Muscular cop Chris Kenner (Dolph Lundgren) grew up in Japan and now uses his knowledge of Bushido culture and expert martial arts skills to wage a one-man war against the Yakuza mob that control a small Japanese area in Los Angeles. Reluctantly partnered with Johnny Murata (Brandon Lee), an unbelievably dumb but scrap-handy half-Japanese DEA agent, Kenner is after Yoshida (Cary-Hiroyuki Tagawa), the tattooed mob boss who not only murdered his parents but now has a dastardly plan to smuggle a new street drug inside bottles of imported Japanese beer. No, really. Yoshida slips up when as a prelude to molesting comely nightclub chanteuse Minako Okeya (Tia Carrere), he employs an unorthodox seduction technique by screening a video of him shagging then decapitating her best friend. With a possible witness on the cards, Kenner springs Minako from Yoshida’s pad and brings her to his own hideout, but the yakuza are on their trail.
Among the stupidest action movies ever made, Showdown in Little Tokyo plays like it was scripted by a bunch of xenophobic frat boys armed with a six-pack of beer, a stack of old martial arts tapes and a working knowledge of Lethal Weapon (1987) from which several scenes are shamelessly recycled. Lurid but silly, the film parades one stupifying inanity after another to the point where even its intentional humour comes across as bizarre. For example, as yakuza storm their hideout, Murata tells Kenner: “Just in case we get killed, I just wanted to tell you, you’ve got the biggest dick I’ve ever seen on a man.” It is the kind of film where a rape victim, shortly after attempting suicide, slips into a hot-tub with a man she only just met. Then, as a post-coital punchline, Minako informs stealth expert Kenner: “That time, I heard you coming.”
By the early Nineties, martial arts films had morphed from cheap chop-socky efforts starring anonymous (to most western eyes, anyway) Chinese fighters into slick, mainstream friendly action thrillers headed by photogenic Caucasian, more often European stars, largely in reaction to a seminal scene in Way of the Dragon. In 1972 Bruce Lee courted a degree of controversy by asserting a well-trained Chinese martial artist could outfight Caucasian karate champion Chuck Norris, something many still uphold as physically improbable. Mainstream filmmakers spent the next few decades striving to redress the balance and Showdown in Little Tokyo comes across as an extreme variant on that trend.
Along with films like Black Rain (1989), Year of the Dragon (1985) and Rising Sun (1993) - which also features Carrere and Tagawa along with a more pretentious agenda - this conveys an idea that Japan has exported crime as part of its corporate takeover of the west. They are stealing our business, buying properties on our land, even shagging our women. This runs part and parcel with an old colonial era concept wherein a westerner proves himself so adept at mastering Asian culture he comes to embody its principles far better than the natives. See also: The Challenge (1982) and The Karate Kid Part II (1986). The key scene occurs one minute in when Kenner calmly shrugs off a blow from a Japanese karate expert. Chuck Norris you are avenged! Kenner knows more about traditional Japanese culture than any of the film’s Asian-American or American wannabe characters. He speaks the language fluently, lives in a Japanese styled house, has mastered martial arts to the point where he beats Bruce Lee’s son in a fight, and - as he delights in informing Yoshida - can sexually satisfy Minako free from the sting of erectile dysfunction. Yeah, screw you, Tojo! Little wonder, after our chief antagonist meets an admittedly amusing fiery end, the residents of Little Tokyo bow their heads before Kenner as if he were some white god.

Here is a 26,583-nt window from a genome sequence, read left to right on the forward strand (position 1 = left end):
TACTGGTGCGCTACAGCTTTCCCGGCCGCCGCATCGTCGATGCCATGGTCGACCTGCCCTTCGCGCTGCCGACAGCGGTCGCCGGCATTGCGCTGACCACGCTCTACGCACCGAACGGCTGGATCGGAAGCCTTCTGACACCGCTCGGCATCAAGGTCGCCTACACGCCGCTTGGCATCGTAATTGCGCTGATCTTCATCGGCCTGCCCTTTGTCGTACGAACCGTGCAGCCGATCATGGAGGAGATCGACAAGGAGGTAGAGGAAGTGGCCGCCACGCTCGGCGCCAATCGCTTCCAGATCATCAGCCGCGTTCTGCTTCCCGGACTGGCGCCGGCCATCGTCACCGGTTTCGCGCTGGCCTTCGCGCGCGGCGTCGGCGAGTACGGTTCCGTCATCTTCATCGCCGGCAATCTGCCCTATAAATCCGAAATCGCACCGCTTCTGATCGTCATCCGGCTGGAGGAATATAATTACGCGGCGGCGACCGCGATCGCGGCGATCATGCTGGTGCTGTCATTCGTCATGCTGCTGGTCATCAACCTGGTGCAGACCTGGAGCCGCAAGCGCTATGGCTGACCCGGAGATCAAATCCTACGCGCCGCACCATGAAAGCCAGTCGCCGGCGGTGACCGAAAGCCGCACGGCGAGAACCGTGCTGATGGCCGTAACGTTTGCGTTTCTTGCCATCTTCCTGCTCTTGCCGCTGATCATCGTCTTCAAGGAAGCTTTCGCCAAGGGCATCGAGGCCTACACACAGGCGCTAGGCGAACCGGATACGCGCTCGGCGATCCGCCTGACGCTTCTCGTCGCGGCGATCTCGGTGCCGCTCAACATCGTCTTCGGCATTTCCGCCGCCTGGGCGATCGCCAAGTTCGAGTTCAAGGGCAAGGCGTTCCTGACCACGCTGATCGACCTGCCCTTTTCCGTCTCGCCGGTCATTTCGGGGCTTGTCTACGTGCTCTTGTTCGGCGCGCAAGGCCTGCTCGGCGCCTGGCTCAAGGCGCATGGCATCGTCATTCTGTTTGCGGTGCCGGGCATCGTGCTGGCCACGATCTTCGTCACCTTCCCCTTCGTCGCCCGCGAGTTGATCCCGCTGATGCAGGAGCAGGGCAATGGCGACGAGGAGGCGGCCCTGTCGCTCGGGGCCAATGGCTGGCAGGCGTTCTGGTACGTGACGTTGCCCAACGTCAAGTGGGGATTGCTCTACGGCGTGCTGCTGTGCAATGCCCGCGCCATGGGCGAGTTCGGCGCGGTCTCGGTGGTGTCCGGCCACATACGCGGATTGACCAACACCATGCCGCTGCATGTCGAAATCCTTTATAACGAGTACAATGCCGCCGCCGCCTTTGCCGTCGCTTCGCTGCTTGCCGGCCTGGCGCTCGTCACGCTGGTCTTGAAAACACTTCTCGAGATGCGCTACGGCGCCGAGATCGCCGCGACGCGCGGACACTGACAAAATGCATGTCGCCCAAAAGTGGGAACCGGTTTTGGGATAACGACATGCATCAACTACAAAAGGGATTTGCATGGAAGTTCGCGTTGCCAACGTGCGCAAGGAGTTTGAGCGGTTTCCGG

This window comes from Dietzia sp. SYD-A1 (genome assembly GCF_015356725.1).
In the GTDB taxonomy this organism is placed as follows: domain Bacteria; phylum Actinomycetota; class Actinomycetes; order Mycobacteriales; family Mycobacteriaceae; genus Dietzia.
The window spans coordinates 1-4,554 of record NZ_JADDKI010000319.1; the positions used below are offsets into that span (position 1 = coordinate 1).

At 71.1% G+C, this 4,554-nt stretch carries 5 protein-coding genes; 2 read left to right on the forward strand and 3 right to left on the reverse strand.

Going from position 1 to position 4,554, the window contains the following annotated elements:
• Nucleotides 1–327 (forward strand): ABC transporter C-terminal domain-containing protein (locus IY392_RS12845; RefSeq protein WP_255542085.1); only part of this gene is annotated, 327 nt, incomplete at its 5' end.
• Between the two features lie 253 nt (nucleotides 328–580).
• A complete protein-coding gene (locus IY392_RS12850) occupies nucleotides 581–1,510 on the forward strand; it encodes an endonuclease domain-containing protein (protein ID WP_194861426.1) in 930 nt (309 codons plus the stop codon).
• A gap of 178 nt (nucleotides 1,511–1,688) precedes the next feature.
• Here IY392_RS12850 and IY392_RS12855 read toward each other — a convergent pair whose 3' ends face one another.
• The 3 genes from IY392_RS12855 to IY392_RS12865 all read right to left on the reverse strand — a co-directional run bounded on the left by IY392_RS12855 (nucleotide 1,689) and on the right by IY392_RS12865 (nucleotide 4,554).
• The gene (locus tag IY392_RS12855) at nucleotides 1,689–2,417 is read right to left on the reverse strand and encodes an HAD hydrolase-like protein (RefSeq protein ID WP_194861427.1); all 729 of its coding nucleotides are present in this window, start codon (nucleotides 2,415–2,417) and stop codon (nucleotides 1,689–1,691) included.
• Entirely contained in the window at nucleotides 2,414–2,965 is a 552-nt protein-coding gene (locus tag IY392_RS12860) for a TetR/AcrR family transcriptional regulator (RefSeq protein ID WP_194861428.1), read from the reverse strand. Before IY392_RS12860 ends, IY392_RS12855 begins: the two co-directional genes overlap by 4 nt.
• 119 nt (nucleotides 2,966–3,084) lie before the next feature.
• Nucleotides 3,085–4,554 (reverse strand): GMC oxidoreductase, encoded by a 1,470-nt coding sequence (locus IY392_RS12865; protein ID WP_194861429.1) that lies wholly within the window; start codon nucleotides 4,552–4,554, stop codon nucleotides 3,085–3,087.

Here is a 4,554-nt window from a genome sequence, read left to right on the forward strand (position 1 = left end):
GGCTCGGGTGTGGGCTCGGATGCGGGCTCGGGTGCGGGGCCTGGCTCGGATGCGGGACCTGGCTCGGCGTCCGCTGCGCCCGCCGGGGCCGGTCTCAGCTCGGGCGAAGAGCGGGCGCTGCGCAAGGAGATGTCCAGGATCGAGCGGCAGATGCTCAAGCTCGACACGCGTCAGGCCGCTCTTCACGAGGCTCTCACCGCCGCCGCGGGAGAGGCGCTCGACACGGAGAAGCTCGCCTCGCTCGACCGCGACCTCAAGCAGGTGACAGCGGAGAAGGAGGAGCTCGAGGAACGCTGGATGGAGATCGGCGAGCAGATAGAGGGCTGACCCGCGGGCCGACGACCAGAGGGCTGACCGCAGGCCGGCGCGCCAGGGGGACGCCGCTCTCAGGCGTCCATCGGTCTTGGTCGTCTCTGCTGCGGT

It adds up to another glossy, knuckleheaded exploitation film from Mark L. Lester, who began his career making political documentaries but whose real legacy were lowbrow landmarks from Roller Boogie (1979) to Firestarter (1984) and Commando (1985). Lester brings little in the way of style aside from a near-maniacal lack of restraint that is perhaps befitting, as when Yoshida beheads a topless blonde (Renee Allman) whilst sodomising her before an audience of yakuza thugs. A scene that covers so many offensive bases it almost impressive. The acting is atrocious, with Lundgren maintaining the charisma vacuum that saw him consigned to second-string villain in the following year’s Universal Soldier (1992), although Brandon Lee proves by far the worst offender. One can’t lay all the blame upon the tragically short-lived actor given, given Murata is scripted so moronic you can’t believe he can tie his own shoelaces let alone function as a DEA agent. Tagawa delivers the closest thing the film has to a competent performance, by simply glowering effectively.
Despite input from Terry Leonard, stunt co-ordinator on Raiders of the Lost Ark (1981), the chop-edit action is sluggish and dull whilst David Michael Frank’s farting synthesizer score coupled with Kenner’s sub-Confucian witticisms make the whole thing far more laughable than Lester’s intentional comedy actioner, Armed and Dangerous (1986). Still, some bad movies exert the pull of a black hole and fans of irredeemable trash may yet relish the sight of Lundgren, stripped and oiled enduring elecro-shock torture, or charging into the climactic battle dressed in what resembles an aerobics instructor’s idea of samurai garb.
Prolific American director/producer who specialises in crowd-pleasing B-movies, usually action or horror. Earlier films include more serious works like the award-winning documentary Twilight of the Mayas and Steel Arena, plus 1976's hilarious exploiter Truck Stop Women, Bobbie Jo and the Outlaw and Roller Boogie, with Linda Blair.